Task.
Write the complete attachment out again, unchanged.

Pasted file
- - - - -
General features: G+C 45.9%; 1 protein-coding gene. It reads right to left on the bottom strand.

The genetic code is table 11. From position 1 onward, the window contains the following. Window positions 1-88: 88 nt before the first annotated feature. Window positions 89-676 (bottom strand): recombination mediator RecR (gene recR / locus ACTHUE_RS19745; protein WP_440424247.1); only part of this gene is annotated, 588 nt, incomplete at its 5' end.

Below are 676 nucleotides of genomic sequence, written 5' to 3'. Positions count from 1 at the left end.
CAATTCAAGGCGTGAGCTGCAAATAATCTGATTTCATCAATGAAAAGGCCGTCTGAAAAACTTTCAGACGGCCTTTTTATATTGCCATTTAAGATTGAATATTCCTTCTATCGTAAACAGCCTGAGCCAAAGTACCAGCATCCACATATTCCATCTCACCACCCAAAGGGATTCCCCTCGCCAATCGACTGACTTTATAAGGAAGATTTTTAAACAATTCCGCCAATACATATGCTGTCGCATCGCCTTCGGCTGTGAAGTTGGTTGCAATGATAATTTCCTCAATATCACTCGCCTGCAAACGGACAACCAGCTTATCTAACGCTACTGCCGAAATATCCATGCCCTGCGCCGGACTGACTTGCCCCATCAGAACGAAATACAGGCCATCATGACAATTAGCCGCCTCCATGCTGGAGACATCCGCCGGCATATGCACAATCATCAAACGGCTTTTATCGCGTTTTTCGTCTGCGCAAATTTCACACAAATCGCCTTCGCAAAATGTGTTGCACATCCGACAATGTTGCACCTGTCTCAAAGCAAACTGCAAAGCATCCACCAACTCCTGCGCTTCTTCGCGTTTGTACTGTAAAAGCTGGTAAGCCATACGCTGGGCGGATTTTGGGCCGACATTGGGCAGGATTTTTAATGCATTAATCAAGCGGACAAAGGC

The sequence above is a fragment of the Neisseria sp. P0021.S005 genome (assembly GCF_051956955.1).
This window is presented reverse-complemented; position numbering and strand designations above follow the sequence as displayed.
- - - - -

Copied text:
General features: G+C 45.9%; 1 protein-coding gene. It reads right to left on the bottom strand.

The genetic code is table 11. From position 1 onward, the window contains the following. Window positions 1-88: 88 nt before the first annotated feature. Window positions 89-676 (bottom strand): recombination mediator RecR (gene recR / locus ACTHUE_RS19745; protein WP_440424247.1); only part of this gene is annotated, 588 nt, incomplete at its 5' end.

Below are 676 nucleotides of genomic sequence, written 5' to 3'. Positions count from 1 at the left end.
CAATTCAAGGCGTGAGCTGCAAATAATCTGATTTCATCAATGAAAAGGCCGTCTGAAAAACTTTCAGACGGCCTTTTTATATTGCCATTTAAGATTGAATATTCCTTCTATCGTAAACAGCCTGAGCCAAAGTACCAGCATCCACATATTCCATCTCACCACCCAAAGGGATTCCCCTCGCCAATCGACTGACTTTATAAGGAAGATTTTTAAACAATTCCGCCAATACATATGCTGTCGCATCGCCTTCGGCTGTGAAGTTGGTTGCAATGATAATTTCCTCAATATCACTCGCCTGCAAACGGACAACCAGCTTATCTAACGCTACTGCCGAAATATCCATGCCCTGCGCCGGACTGACTTGCCCCATCAGAACGAAATACAGGCCATCATGACAATTAGCCGCCTCCATGCTGGAGACATCCGCCGGCATATGCACAATCATCAAACGGCTTTTATCGCGTTTTTCGTCTGCGCAAATTTCACACAAATCGCCTTCGCAAAATGTGTTGCACATCCGACAATGTTGCACCTGTCTCAAAGCAAACTGCAAAGCATCCACCAACTCCTGCGCTTCTTCGCGTTTGTACTGTAAAAGCTGGTAAGCCATACGCTGGGCGGATTTTGGGCCGACATTGGGCAGGATTTTTAATGCATTAATCAAGCGGACAAAGGC

The sequence above is a fragment of the Neisseria sp. P0021.S005 genome (assembly GCF_051956955.1).
This window is presented reverse-complemented; position numbering and strand designations above follow the sequence as displayed.